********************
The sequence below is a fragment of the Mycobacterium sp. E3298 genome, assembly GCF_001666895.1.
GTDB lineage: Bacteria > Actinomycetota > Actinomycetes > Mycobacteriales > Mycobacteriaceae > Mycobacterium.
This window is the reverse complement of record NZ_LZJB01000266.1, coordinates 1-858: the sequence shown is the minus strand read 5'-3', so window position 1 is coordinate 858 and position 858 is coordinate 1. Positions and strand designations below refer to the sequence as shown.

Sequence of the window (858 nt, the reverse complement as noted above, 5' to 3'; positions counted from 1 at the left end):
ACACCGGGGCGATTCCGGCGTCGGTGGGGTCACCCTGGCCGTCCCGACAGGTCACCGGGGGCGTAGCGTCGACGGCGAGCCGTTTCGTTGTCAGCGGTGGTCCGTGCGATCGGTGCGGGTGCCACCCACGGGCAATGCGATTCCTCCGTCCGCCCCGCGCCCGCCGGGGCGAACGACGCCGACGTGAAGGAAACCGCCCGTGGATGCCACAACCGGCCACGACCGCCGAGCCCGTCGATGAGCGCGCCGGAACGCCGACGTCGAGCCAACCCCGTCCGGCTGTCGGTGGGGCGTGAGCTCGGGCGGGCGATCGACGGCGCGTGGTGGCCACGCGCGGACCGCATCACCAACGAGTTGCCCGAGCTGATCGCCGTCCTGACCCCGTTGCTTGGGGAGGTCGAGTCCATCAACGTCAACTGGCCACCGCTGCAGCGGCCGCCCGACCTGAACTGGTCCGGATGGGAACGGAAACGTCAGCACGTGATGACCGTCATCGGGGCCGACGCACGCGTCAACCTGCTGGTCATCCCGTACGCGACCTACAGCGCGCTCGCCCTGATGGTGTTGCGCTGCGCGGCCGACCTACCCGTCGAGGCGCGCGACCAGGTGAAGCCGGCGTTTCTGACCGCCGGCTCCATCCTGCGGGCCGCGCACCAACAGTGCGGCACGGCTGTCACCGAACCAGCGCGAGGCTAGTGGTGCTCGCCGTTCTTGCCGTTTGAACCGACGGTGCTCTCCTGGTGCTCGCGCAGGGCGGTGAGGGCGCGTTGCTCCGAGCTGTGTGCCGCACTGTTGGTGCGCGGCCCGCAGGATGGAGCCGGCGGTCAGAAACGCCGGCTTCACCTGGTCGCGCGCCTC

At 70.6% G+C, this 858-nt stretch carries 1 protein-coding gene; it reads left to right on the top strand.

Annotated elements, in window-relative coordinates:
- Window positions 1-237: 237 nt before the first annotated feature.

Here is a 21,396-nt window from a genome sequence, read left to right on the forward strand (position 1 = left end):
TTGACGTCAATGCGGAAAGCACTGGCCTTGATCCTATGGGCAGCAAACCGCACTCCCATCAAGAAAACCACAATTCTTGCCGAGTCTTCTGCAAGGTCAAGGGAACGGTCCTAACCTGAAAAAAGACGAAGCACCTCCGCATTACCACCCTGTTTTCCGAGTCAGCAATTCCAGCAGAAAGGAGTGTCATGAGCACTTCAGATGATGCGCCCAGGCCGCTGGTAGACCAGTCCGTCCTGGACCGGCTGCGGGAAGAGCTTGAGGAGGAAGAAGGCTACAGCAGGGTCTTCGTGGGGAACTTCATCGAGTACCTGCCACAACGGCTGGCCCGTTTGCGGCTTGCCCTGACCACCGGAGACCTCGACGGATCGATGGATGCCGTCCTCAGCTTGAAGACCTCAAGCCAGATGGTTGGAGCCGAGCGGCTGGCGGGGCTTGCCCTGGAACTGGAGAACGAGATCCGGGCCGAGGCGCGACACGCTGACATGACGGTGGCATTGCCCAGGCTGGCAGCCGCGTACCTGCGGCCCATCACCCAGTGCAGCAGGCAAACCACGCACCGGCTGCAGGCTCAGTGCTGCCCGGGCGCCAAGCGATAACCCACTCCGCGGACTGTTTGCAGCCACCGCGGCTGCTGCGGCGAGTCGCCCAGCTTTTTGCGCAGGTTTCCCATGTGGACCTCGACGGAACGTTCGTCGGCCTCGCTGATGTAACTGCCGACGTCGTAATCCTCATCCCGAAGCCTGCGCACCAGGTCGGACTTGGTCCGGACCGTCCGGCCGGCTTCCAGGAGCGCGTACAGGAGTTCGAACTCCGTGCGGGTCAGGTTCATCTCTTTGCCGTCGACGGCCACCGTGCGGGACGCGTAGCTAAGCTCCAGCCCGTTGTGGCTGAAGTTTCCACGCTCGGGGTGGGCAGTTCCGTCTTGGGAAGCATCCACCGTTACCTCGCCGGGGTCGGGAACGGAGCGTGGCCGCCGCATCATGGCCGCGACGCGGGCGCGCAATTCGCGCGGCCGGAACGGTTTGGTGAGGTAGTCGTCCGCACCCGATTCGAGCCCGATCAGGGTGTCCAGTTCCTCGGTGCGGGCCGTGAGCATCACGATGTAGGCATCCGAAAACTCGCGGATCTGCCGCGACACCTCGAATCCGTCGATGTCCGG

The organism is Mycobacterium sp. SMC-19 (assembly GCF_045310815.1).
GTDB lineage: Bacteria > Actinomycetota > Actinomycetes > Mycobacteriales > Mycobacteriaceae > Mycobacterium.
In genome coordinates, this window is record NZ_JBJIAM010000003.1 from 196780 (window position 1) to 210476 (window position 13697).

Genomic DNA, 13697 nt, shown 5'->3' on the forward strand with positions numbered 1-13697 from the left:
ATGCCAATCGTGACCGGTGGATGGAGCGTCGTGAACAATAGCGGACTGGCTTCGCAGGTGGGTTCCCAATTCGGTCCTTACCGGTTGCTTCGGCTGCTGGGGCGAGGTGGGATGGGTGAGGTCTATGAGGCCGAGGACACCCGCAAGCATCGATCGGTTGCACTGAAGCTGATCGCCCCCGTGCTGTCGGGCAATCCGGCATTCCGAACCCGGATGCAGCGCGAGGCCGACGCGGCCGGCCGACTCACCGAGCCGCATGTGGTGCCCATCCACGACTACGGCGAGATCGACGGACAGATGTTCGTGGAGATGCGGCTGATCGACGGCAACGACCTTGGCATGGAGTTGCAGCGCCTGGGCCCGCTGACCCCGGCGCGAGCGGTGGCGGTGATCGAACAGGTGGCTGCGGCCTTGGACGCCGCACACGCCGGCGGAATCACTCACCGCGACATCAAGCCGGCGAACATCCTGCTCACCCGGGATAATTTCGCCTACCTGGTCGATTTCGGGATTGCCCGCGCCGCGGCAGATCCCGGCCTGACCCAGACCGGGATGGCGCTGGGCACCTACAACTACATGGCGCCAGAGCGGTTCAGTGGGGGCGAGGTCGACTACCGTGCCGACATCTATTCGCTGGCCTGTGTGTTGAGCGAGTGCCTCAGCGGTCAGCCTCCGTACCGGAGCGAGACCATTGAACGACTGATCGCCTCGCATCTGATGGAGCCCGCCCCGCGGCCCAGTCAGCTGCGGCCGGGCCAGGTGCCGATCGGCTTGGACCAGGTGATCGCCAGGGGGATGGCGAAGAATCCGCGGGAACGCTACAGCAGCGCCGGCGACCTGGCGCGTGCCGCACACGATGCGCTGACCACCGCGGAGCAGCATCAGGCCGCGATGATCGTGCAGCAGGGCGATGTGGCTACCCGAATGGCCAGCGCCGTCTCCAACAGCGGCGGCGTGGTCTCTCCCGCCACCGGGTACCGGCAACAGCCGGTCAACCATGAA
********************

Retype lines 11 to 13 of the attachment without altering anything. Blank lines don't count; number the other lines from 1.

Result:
The organism is Mycobacterium sp. SMC-19 (assembly GCF_045310815.1).
GTDB lineage: Bacteria > Actinomycetota > Actinomycetes > Mycobacteriales > Mycobacteriaceae > Mycobacterium.
In genome coordinates, this window is record NZ_JBJIAM010000003.1 from 196780 (window position 1) to 210476 (window position 13697).